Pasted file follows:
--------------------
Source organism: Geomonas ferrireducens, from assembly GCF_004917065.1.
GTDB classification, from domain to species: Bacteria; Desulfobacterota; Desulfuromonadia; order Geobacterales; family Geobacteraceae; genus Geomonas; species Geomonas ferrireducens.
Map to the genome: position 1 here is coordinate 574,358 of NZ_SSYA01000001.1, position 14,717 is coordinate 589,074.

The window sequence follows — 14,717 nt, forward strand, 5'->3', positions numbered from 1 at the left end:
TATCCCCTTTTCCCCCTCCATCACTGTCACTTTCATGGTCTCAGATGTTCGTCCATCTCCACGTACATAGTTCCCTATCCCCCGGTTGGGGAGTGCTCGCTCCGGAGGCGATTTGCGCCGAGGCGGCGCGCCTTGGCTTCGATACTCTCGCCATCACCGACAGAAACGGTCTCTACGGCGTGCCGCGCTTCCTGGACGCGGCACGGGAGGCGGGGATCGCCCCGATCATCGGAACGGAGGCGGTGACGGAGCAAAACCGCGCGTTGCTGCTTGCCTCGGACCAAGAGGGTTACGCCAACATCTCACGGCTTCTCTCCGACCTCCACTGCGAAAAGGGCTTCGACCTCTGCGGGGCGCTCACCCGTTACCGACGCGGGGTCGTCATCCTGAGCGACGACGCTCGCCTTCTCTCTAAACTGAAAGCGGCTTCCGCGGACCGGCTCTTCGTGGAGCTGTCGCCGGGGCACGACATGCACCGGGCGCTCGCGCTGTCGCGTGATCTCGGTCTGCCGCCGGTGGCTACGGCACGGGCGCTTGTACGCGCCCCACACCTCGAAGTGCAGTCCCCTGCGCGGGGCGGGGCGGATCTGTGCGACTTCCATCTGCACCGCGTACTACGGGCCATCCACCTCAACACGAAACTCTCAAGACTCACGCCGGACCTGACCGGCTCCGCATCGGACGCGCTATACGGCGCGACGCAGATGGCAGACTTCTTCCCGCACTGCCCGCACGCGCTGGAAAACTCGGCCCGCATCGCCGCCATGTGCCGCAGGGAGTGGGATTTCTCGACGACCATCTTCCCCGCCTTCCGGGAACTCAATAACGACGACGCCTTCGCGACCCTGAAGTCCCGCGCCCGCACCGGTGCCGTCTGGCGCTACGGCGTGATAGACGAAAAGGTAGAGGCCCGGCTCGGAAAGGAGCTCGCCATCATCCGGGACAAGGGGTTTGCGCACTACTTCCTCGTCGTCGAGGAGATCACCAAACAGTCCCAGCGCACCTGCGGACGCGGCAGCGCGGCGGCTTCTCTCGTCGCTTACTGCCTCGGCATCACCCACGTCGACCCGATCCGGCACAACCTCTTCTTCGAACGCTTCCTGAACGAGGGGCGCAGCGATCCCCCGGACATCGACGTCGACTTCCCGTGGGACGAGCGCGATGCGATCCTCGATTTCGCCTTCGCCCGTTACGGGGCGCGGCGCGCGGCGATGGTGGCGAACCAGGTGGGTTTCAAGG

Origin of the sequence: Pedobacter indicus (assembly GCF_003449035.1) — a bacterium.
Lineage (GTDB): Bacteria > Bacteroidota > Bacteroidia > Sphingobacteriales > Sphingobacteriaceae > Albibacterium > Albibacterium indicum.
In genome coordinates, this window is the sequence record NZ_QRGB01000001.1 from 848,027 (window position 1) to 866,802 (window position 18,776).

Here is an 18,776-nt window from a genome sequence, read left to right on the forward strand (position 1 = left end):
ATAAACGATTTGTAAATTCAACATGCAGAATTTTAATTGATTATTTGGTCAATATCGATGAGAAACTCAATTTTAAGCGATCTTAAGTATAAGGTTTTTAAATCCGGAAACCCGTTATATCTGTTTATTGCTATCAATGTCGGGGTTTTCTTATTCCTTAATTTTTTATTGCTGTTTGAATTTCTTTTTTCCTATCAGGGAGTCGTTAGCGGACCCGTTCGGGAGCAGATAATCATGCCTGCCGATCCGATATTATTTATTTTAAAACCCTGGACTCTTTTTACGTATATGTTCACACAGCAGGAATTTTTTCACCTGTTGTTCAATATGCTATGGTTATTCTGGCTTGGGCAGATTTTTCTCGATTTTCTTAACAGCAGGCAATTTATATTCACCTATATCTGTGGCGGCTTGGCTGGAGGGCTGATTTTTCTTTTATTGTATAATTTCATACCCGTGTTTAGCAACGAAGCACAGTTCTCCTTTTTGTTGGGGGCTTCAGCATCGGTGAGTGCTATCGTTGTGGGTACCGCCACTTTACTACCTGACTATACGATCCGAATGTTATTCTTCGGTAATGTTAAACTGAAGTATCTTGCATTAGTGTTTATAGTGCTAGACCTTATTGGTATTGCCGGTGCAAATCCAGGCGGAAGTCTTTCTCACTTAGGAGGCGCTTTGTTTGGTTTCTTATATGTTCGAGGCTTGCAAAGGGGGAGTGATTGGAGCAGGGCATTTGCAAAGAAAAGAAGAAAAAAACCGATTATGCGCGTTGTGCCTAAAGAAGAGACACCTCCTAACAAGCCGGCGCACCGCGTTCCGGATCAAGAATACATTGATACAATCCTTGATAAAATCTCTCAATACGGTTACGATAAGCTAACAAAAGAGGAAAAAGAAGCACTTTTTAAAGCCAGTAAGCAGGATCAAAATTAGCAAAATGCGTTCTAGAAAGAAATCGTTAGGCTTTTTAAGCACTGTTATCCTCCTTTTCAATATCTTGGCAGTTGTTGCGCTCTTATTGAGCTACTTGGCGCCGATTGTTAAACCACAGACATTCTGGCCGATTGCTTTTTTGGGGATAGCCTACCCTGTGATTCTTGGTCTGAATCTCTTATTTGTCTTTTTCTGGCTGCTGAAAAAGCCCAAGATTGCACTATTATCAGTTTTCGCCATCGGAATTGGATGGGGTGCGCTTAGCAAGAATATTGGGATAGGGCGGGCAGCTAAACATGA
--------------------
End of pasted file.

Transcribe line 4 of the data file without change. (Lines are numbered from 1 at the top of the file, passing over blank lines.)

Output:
The window sequence follows — 14,717 nt, forward strand, 5'->3', positions numbered from 1 at the left end: